Assessing Lead Removal from Contaminated Water Using Solid Biomaterials: Charcoal, Coffee, Tea, Fishbone, and Caffeine


Previous research has documented that solid biomaterials such as charcoal or waste coffee and tea have been used to remove heavy metals from contaminated aqueous solutions through adsorption. However, these studies used very low heavy metal concentrations between 10 to 100 ppm. Recently published research work reported that extracts of edible plants and fruits were able to effectively remove lead from contaminated aqueous solution. This paper evaluates the ability of charcoal, un-brewed coffee and tea, fishbone, and caffeine to remove lead from contaminated aqueous solutions. The order of lead removal from 1300 ppm of lead solution is Charcoal (100%) > Tea (97%) > Coffee Ground (88%) > Instant Coffee (83.5%) > Coffee Bean (82%) > Fishbone (76%) > Caffeine (1.3%). These results clearly demonstrate that not all solid biomaterials can adsorb lead and that caffeine, a component of coffee and tea does not participate in the removal of lead from contaminated solutions. Furthermore, the results suggest that two possible processes may be involved in the reactions presented here: adsorption of lead by the solid substrates and precipitation of lead by the solubilized biochemical components of the substrates.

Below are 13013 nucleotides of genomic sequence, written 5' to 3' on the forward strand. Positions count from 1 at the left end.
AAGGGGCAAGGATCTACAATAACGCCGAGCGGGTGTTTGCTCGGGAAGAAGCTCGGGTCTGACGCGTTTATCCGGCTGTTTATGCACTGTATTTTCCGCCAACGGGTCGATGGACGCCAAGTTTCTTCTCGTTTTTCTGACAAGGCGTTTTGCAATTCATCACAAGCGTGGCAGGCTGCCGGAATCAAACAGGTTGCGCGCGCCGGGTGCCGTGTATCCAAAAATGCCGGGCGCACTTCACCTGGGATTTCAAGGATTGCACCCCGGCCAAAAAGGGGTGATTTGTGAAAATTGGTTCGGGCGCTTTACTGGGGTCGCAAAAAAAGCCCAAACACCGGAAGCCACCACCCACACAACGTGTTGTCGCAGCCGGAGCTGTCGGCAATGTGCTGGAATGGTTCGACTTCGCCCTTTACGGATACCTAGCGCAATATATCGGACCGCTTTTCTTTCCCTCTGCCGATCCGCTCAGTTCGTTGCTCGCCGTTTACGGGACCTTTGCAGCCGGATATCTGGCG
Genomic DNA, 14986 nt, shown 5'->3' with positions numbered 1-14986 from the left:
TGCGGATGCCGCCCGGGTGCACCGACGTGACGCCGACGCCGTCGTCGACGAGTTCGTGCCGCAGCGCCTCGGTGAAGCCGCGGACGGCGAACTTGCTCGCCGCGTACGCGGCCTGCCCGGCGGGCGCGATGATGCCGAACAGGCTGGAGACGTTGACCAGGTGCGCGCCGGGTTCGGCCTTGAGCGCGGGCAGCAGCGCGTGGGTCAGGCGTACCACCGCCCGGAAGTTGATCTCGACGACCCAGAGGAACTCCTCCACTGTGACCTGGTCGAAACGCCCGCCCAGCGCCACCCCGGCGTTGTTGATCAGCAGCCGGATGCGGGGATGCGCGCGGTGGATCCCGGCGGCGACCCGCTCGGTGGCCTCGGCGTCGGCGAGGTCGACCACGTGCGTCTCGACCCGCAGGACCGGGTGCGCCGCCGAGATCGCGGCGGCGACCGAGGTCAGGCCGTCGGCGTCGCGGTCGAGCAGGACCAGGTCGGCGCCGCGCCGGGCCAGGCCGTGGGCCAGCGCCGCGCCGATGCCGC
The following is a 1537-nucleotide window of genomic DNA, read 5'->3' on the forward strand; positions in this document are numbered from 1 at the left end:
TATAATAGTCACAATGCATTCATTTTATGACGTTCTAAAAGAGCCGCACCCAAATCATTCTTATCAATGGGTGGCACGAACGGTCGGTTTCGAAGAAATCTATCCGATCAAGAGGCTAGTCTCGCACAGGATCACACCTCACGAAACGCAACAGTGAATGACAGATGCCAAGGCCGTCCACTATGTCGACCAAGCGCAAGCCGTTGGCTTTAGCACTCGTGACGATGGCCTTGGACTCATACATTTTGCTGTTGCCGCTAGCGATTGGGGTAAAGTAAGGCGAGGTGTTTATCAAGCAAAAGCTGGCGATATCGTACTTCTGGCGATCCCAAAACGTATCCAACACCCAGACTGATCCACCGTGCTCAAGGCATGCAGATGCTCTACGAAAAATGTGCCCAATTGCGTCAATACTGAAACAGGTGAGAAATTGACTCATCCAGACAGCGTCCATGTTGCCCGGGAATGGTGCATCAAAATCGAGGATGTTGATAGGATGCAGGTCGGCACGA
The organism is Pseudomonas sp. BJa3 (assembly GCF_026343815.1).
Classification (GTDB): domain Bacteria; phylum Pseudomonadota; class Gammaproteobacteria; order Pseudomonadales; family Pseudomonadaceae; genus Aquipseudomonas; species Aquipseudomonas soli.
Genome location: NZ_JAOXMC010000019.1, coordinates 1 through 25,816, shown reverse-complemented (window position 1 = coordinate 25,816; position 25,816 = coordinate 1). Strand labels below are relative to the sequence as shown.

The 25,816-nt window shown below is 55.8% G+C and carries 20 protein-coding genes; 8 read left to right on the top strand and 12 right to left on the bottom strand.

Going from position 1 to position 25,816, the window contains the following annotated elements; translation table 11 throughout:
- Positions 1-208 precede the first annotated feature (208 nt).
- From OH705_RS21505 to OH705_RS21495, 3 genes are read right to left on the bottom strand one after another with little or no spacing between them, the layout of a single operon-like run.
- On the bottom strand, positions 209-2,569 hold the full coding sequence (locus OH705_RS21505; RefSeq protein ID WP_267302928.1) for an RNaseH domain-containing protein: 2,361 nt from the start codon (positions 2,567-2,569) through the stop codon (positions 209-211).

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L. Agwaramgbo, N. Lathan, S. Edwards and S. Nunez, "Assessing Lead Removal from Contaminated Water Using Solid Biomaterials: Charcoal, Coffee, Tea, Fishbone, and Caffeine," Journal of Environmental Protection, Vol. 4 No. 7, 2013, pp. 741-745. doi: 10.4236/jep.2013.47085.

Conflicts of Interest

The authors declare no conflicts of interest.


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